See you in St. Louis: SBC 15 years later is a changed denomination


Issue: "Global shame," June 15, 2002

Southern Baptists are set to gather in St. Louis on June 11-12 for the annual Southern Baptist Convention, returning to a city of historic consequence for the SBC's conservative resurgence. As usual, the convention is likely to draw widespread media attention, for Southern Baptists are known for speaking their minds.

Denominations spawn bureaucracies, and these official structures generally try to steer clear of all controversy and cultural confrontation. Not so among the Southern Baptists, for the SBC has become known for taking clear stands and adopting confrontational resolutions. The SBC seems to step on some national nerve just about every time it meets: Southern Baptists have been vilified for promoting evangelism among Jews and Muslims, for insisting that homosexuality is a sin, and for adopting a revised confession of faith that slammed the door on theological revisionism.

The "conservative resurgence" of the 1980s and '90s brought a new generation of conservative leadership to the denomination-and sparked a revolution. By the end of the 20th century, conservatives controlled all the national institutions and agencies of the denomination, including its publishing board and seminaries. This theological reversal was a stunning counterpoint to mainline Protestant liberalism.

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According to the prevailing theory of denominational behavior, the conservative leadership was expected to assume a self-protective stance of avoiding controversy. Some observers predicted that the "new" SBC would assume a stance that avoided cultural confrontation, but the opposite has happened.

As some now attempt to pull evangelicalism to the left, the Southern Baptist Convention and its seminaries have become a powerful force of restraint, and many of evangelicalism's most articulate and conservative scholars now teach at the SBC seminaries. Southern Baptist theologians were at the forefront of opposition to the movement known as "open theism" at last year's annual meeting of the Evangelical Theological Society and have also led opposition to the gender-inclusive Bible translations.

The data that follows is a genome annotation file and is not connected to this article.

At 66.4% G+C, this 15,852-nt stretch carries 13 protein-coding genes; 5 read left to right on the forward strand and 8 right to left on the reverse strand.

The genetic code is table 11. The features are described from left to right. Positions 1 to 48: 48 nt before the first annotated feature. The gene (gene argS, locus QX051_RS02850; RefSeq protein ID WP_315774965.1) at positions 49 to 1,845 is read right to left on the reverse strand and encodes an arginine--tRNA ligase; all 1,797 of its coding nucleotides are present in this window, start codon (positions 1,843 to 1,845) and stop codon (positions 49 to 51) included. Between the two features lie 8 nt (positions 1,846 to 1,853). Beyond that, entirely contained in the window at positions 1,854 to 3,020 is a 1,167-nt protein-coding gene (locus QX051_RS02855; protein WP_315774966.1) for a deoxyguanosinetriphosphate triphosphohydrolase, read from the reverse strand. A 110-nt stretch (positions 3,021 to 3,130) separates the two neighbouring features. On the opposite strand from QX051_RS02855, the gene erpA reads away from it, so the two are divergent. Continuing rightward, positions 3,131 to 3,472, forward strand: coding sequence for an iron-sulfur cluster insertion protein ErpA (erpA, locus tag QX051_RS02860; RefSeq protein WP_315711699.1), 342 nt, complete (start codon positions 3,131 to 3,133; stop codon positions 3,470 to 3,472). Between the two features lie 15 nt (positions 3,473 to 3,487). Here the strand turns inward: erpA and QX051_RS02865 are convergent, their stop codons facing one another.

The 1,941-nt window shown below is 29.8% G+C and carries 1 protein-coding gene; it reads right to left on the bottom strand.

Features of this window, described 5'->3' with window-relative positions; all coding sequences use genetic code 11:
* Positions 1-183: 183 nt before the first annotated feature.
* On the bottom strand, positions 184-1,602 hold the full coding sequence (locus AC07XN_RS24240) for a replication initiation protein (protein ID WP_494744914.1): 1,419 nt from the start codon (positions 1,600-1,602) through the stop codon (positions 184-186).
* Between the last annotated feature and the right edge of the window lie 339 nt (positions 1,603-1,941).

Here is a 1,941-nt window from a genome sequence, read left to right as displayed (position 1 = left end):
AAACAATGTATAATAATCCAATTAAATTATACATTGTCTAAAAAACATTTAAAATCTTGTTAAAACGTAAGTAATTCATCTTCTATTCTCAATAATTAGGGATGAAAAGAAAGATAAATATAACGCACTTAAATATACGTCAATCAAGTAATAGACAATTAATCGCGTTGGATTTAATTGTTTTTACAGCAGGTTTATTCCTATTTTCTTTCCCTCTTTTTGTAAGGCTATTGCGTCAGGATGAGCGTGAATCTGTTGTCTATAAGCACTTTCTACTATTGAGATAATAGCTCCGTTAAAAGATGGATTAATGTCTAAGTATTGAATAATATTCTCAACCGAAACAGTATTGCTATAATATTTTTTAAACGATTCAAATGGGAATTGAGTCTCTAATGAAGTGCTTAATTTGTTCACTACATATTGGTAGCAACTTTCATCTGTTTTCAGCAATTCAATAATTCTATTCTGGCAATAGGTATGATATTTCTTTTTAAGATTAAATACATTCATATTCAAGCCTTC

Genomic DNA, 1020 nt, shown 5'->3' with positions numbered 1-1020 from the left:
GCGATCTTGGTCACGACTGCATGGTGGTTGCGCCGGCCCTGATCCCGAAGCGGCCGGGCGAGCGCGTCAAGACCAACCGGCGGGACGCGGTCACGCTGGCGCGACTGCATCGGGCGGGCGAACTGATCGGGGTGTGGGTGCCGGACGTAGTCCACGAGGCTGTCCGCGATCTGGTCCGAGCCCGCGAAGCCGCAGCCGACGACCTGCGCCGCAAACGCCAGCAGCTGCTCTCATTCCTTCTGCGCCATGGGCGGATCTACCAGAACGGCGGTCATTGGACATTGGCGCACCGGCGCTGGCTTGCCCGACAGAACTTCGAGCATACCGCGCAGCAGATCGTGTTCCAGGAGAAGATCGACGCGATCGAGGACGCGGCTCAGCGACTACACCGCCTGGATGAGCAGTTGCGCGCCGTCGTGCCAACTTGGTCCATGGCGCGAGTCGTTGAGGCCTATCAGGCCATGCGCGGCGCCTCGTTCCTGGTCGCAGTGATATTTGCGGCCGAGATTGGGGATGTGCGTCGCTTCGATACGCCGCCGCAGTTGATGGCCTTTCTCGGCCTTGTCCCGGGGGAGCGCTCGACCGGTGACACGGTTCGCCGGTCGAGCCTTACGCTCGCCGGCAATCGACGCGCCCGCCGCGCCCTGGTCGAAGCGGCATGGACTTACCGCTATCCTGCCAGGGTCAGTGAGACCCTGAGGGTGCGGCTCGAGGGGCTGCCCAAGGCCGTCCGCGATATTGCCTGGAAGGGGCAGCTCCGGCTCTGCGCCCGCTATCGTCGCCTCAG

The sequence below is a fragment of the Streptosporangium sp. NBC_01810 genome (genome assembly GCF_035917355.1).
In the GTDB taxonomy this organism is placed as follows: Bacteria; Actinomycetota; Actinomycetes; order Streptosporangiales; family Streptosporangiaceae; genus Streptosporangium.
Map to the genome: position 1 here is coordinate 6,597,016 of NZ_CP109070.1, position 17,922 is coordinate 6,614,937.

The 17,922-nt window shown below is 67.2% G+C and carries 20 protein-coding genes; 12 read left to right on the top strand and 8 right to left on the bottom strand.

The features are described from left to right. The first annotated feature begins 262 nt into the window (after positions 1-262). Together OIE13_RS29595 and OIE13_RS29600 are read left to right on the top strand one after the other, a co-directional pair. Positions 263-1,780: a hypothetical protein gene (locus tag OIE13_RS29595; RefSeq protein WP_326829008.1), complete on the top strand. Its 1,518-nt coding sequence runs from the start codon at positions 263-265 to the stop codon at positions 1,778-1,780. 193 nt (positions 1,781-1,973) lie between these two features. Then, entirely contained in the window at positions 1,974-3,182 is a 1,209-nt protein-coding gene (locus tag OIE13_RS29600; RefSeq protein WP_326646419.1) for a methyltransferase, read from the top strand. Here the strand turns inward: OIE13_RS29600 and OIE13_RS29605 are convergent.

The translation issue exploded again this year as Zondervan Publishing House and the International Bible Society released Today's New International Version after withdrawing from an agreement not to publish a gender-revised version of the New International Version. When Zondervan and IBS proposed a similar move in 1997, Southern Baptists joined other evangelicals in vocal opposition. Eventually IBS pledged to "abandon all plans" to regender the NIV. But the groups abandoned even that plan, releasing the TNIV as a "gender-accurate" translation.

The TNIV controversy is sure to be an issue at the St. Louis convention, whether or not the convention takes any direct action. The denomination has spoken clearly to the principles at stake, and-while avoiding personal attacks upon translators-will continue to oppose what Southern Baptists see as unacceptable compromises.

On these and other issues, the SBC risks being accused of making much ado about nothing. But the Southern Baptist Convention has learned the hard way that the only way to avoid controversy is to allow compromise.

One of the SBC's crucial lessons came the last time the convention met in St. Louis. In 1987-in the heat of the SBC's internal conflict-the denomination overwhelmingly adopted the "Peace Committee Report." The Peace Committee was formed in 1985 and charged with finding the sources of the controversy, as well as charting a way toward peace. In retrospect, adoption of the "Peace Committee Report" was more significant than the convention then realized.

The most significant aspect of the report was the finding that the controversy was essentially theological, and that nothing less than biblical authority was at stake. As the report stated, "Gradually, it became clear that while there might be other theological differences, the authority of the Word of God is the focus of differences. The primary source of the controversy in the Southern Baptist Convention is the Bible, more specifically, the ways in which the Bible is viewed."

That simple declaration was the convention's first public acknowledgment that the real issue was the authority of the Bible. Once that was clear, the convention's course was cast, and Southern Baptists demanded leadership, agencies, and seminaries that would stand for full biblical authority.

Those Southern Baptists gathered in St. Louis in 1987 did not see controversies over Jewish evangelism, the legitimization of homosexuality, Bible translations, and the normative status of the family on the horizon-but they took their stand for the full authority of the Bible and didn't look back. | R. Albert Mohler


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